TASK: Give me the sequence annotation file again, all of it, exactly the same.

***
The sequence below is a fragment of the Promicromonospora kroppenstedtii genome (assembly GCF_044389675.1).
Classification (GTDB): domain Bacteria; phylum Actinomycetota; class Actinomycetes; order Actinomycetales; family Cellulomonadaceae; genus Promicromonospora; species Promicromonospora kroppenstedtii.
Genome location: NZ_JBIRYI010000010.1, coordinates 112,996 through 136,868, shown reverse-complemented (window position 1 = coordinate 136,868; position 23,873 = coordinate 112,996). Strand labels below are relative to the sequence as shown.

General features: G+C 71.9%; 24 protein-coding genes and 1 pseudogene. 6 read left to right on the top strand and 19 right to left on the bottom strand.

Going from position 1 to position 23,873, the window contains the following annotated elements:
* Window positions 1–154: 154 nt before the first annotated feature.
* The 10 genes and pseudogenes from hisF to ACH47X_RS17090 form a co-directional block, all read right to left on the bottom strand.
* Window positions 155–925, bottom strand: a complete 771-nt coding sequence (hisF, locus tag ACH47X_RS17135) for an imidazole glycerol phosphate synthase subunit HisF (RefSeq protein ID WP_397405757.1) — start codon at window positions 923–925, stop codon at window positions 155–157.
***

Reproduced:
The sequence below is a fragment of the Promicromonospora kroppenstedtii genome (assembly GCF_044389675.1).
Classification (GTDB): domain Bacteria; phylum Actinomycetota; class Actinomycetes; order Actinomycetales; family Cellulomonadaceae; genus Promicromonospora; species Promicromonospora kroppenstedtii.
Genome location: NZ_JBIRYI010000010.1, coordinates 112,996 through 136,868, shown reverse-complemented (window position 1 = coordinate 136,868; position 23,873 = coordinate 112,996). Strand labels below are relative to the sequence as shown.

General features: G+C 71.9%; 24 protein-coding genes and 1 pseudogene. 6 read left to right on the top strand and 19 right to left on the bottom strand.

Going from position 1 to position 23,873, the window contains the following annotated elements:
* Window positions 1–154: 154 nt before the first annotated feature.
* The 10 genes and pseudogenes from hisF to ACH47X_RS17090 form a co-directional block, all read right to left on the bottom strand.
* Window positions 155–925, bottom strand: a complete 771-nt coding sequence (hisF, locus tag ACH47X_RS17135) for an imidazole glycerol phosphate synthase subunit HisF (RefSeq protein ID WP_397405757.1) — start codon at window positions 923–925, stop codon at window positions 155–157.